Trust contra Evidence. Lack of statistical thinking is not the only cause of health illiteracy: Trust and paternalism are another. Berg et al. (2008) studied the decisions for or against PSA screening in a group that promotes rational thinking and cost-benefit analyses: neoclassical economists. Medical institutions such as the National Cancer Institute and the U.S. Preventive Services Task Force explicitly recommend that instead of automatically undergoing PSA screening, men should weigh costs and benefits individually in order to decide whether or not to take the test. The reason is that the test's benefits are not proven, but its harms are (such as incontinence and impotence following surgery after a positive test). Yet 95% of economists said that they had not consulted any medical source, and two thirds answered that they had not weighted pros and cons but simply followed the recommendation of their doctor (or wife). The emotional heuristic "trust your doctor" seems to dominate the decisions of even those trained to think statistically.

These three cases illustrate the phenomenon of health illiteracy and some of its causes. In health care, lack of understanding numbers (innumeracy) is generally presented as a problem of uneducated or poor patients. That educated patients also rarely ask questions about benefits and harms of treatment is less known, while the lack of risk literacy among physicians has gone mostly unnoticed and has yet to be understood in its full implications. The proposed forum will discuss the psychological, legal, and institutional aspects of health literacy. Along with trust, the illusion of certainty (for instance, every second German citizen believes that a screening test result is certain) inhibits statistical thinking.  The German law states that patients have a right to information about their state of health, whether full or limited, written or oral, and assumes that physicians understand the risks, thereby neglecting the discrepancy between normativity (what the law assumes) and normality (many physicians' innumeracy). Health institutions often see their mission as fostering compliance rather than comprehension, publishing information brochures that omit medical results if they conflict with that goal. Under these circumstances, the ideals of informed consent and shared decision making cannot be achieved.

This Forum will focus on health literacy in preventive medicine; that is, in situations where patients have no symptoms or pain that might conflict with deliberate thinking. We will approach the questions from different theoretical perspectives, including health economics, game theoretical analysis, the psychology of decision making and risk, an institutional analysis of the conditions under which physicians work and feel liable to malpractice suits, and an analysis of the emotional relationship between physician and patient as well as the degree to which it interferes with patients' active search for information.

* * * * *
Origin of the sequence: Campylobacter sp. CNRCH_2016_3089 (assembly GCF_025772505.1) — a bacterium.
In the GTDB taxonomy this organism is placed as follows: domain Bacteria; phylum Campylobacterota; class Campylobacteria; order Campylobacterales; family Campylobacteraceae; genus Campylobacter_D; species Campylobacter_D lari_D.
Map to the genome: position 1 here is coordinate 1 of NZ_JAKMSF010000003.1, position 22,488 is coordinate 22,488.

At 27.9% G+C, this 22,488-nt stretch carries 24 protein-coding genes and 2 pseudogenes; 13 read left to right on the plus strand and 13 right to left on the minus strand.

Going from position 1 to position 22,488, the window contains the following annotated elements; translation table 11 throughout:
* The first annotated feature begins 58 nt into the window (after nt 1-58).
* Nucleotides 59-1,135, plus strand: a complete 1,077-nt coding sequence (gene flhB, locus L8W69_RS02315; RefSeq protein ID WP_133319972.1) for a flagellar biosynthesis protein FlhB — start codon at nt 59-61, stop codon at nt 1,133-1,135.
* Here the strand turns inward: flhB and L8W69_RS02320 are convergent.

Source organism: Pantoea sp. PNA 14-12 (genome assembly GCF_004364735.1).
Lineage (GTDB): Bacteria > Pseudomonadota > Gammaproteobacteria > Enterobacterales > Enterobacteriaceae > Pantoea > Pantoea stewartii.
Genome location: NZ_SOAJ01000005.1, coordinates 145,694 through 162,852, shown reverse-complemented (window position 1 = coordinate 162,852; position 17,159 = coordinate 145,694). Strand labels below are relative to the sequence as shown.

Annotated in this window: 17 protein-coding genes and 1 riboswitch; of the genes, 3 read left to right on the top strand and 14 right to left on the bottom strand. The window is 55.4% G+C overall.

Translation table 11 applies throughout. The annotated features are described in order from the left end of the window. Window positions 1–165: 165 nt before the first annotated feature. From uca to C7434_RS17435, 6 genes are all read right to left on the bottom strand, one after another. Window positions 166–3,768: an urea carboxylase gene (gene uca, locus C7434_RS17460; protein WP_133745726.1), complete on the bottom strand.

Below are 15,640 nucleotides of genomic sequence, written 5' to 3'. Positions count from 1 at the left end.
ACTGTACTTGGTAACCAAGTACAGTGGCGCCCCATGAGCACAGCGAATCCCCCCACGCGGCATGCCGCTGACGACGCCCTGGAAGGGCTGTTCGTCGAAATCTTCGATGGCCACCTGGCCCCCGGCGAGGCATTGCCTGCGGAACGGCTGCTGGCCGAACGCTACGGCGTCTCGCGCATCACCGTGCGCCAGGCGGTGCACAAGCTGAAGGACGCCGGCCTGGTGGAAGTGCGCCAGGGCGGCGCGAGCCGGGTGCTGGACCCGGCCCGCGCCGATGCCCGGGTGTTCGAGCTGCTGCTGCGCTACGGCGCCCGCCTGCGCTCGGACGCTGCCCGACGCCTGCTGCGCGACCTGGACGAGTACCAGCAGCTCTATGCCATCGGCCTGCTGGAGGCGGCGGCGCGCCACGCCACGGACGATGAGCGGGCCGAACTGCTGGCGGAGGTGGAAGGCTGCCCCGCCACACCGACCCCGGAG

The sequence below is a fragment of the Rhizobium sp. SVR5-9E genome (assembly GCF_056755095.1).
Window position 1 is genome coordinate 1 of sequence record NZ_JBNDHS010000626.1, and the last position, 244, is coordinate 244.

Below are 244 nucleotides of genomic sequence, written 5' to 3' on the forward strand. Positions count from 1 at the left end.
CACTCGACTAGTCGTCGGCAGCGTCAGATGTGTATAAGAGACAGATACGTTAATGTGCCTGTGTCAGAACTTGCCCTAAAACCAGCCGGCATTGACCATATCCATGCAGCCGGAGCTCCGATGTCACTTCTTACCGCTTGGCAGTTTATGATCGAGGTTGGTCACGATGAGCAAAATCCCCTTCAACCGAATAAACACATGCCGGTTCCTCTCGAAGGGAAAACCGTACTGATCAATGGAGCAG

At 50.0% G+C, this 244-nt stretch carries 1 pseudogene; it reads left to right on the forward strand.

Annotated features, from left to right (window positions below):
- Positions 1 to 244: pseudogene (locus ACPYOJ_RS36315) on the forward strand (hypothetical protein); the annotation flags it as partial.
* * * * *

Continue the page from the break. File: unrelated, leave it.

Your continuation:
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Group 1: How can useful research evidence for clinicians and patients be generated?

Facts are generated rather than simply found. The goal of Group 1 is to analyze the generation of evidence up to what is reported in medical journals, to what extent this process results in useful evidence for clinicians and patients, and how the process can be improved. The first background paper sets the research agenda, formulates the questions being asked, and outlines the role of funding in the choices involved. The second background paper addresses the issue of reporting results comprehensively. What standards exist for publishing results, and how can these be improved? The final background paper examines how results are reported, and how the framing of results fosters (mis-)understanding. For instance, journals often allow benefits of treatments to be reported as relative risk reductions (big numbers), whereas harms are reported as absolute risk increases (small numbers). How can paying subscribers induce journal publishers to present evidence in a more transparent and less biased way?

Group 2: What is the extent of illiteracy in evidence-based healthcare, and what can be done to reduce it?

Group 2 picks up where Group I left off, that is, on studying how the published reports are actually understood by those who disseminate it and what message reaches the final addressees, the doctor and the patient. At issue is a striking phenomenon, collective statistical illiteracy in health care. Three background papers address the extent, causes, and remedies of illiteracy in health care among citizens, journalists, and health care providers, respectively. The fourth background paper concerns the ideal of shared decision making. In which countries do patients have sufficient medical knowledge to make informed decisions about prevention and screening? In the 1970s, psychologists argued that the limited ability to think statistically was due to the cognitive limitations of our brains, whereas beginning in the mid-90s, it was demonstrated that many apparently hard-wired errors are caused by misleading external representations of risk (such as relative risks and conditional probabilities) and that insight can be achieved by transparent representations. In addition, it is becoming clear that emotional reasons – the illusion of certainty and patients' trust in their doctors – conflict with evidence-based thinking. Possible institutional causes include the general lack of statistical education in our societies, the specific lack of training in medical school and physicians' further training, and the conflicts of interest some medical institutions have between their own goals and transparent patient information. The goal of Group 2 is to analyze the psychological and institutional causes of illiteracy in healthcare and to promote an understanding of their interplay.